YUKON—Frank Page, president and chief executive officer of the Southern Baptist Convention Executive Committee, was a keynote speaker at the Oklahoma Indian Evangelism Conference (IEC), March 5-7, at Yukon, Canadian Valley. The IEC drew 180 people who represented 57 churches and at least 21 tribes.
Emerson Falls, Native American specialist for the Baptist General Convention of Oklahoma, expressed his appreciation for Canadian Valley hosting after the IEC needed to relocate.
“Originally, the conference was scheduled to be at another location,” said Falls who served as conference director. “About five weeks prior to the conference, the original (host) church discovered that it could not host the conference due to contractual delays in the remodeling project. Canadian Valley agreed to host the conference and did a great job serving as the host church.”
Page spoke during the Friday evening session. He thanked Falls and the Fellowship of Native American Churches (FONAC) for “the great work of the vision God has given you.” Falls also serves as the chairman of FONAC’s executive board.
“I pray my words tonight might be an encouragement for all of you as we seek to reach people for Christ,” said Page as he said he likes to call himself the “chief encouraging officer” of the Southern Baptist Convention. “We need to share the Gospel with every man, woman, boy and girl on the face of this Earth. Every little Native American girl, every little Native American boy, man and woman. There are still little boys and little girls in Native American communities all over this land who still have not heard the Gospel.”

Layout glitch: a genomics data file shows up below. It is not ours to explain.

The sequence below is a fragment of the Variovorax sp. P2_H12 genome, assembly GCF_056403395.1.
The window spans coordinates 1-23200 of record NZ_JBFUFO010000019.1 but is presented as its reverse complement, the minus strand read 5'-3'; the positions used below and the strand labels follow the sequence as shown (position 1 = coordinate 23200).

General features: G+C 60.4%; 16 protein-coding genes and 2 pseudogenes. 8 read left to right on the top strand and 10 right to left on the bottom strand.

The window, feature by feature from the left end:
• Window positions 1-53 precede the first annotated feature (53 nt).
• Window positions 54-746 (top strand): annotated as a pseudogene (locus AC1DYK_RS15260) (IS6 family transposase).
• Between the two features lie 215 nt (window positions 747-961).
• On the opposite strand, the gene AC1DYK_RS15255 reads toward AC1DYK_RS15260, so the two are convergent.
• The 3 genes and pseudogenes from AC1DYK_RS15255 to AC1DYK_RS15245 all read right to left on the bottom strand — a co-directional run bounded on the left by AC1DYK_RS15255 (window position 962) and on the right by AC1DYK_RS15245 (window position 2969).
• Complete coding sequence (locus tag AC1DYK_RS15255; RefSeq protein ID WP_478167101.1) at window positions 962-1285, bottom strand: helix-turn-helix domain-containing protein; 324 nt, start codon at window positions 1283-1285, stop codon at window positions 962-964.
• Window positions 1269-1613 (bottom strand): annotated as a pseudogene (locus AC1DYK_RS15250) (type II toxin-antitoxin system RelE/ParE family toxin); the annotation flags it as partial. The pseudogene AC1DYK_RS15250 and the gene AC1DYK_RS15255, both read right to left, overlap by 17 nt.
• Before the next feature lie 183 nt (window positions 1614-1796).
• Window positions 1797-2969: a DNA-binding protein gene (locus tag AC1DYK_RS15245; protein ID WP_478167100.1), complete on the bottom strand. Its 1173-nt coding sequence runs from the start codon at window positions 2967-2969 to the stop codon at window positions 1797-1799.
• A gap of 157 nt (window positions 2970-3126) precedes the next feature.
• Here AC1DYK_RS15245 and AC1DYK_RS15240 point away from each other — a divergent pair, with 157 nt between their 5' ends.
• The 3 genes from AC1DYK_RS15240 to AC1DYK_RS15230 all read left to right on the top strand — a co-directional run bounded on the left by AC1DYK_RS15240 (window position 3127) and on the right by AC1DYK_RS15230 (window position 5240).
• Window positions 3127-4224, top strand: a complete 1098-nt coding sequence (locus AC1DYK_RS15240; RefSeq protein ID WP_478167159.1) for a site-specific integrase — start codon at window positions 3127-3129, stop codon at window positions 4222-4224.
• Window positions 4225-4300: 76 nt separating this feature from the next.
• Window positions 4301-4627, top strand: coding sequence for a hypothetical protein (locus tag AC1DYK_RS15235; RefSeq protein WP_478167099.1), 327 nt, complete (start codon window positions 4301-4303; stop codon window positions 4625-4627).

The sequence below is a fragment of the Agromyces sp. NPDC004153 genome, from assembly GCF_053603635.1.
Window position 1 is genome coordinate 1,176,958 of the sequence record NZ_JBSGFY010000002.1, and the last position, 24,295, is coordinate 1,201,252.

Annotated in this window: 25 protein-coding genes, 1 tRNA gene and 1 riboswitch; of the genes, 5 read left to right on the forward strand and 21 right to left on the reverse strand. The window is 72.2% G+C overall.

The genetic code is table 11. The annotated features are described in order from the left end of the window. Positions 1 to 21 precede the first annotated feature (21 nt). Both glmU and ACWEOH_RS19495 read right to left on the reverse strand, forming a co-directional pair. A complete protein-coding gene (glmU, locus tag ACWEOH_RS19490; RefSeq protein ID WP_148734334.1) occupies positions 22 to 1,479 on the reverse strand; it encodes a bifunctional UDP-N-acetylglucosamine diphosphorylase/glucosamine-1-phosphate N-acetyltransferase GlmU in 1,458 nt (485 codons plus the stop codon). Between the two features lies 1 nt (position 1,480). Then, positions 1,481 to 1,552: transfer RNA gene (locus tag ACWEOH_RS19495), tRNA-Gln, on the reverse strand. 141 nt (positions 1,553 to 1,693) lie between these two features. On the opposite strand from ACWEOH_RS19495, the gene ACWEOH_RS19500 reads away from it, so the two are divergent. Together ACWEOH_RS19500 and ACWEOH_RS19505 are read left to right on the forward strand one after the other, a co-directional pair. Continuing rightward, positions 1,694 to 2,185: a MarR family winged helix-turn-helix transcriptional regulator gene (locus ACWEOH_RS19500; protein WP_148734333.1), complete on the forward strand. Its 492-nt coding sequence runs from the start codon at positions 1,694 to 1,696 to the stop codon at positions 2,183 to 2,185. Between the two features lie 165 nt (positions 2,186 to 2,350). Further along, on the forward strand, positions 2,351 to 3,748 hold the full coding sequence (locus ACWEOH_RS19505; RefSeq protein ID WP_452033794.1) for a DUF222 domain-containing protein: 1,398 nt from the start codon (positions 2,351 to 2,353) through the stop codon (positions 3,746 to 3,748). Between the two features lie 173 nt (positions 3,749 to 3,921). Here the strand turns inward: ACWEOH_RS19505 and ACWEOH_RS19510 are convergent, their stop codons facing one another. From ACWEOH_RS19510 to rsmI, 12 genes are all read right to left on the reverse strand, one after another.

As the theme of the conference was “Woe to those who are at ease in Zion,” based on Amos 6:1, Page spoke about churches doing good things, but forsaking “our first love.”
Other speakers gave challenging messages that related to the conference’s theme. Evangelist David Lewis, from Tishomingo, challenged people to “wake up.” Richard Pickup, pastor of Salina, New Jordan, reminded conference attendees to “remember from where they have fallen.”
Randy Colbert, pastor of Okemah, All Nations, warned of the danger of isolation from those who may be culturally different. Wayne Harjo, pastor of Okemah, Buckeye Creek, encouraged everyone to listen and respond to the call of God. Vern Charette, assistant professor of preaching at Southwestern Seminary, concluded the conference sharing the key to overcoming apostasy and apathy was to “keep yourselves in the love of God.”
“I was amazed at how each message seemed to flow from the previous message,” said Falls. “It seemed like the speakers got together and planned the messages, but they didn’t. Obviously, the Lord spoke to us through His messengers.”
Native Praise also provided special music in the final session. The choir of Native American ladies opened with “Amazing Grace” sung in three different tribal languages.
Augusta “Gus” Smith, choir director, reported Native Praise has been invited to sing at many venues, including the University of Oklahoma and state public high schools. “They are still talking about us,” Smith said about students who heard Native Praise sing. “And we are not taking this as ‘Look what we did.’ We are looking at it as ‘Look what God is doing.’ We don’t want to look at us as a show, as a performance. We want to worship.”
Falls was pleased with the outcome of IEC. “At each service, it was encouraging to see pastors and leaders from our churches on their knees at the altar in repentance and re-commitment. Many people remarked about how they felt the presence of God at this conference,” he said.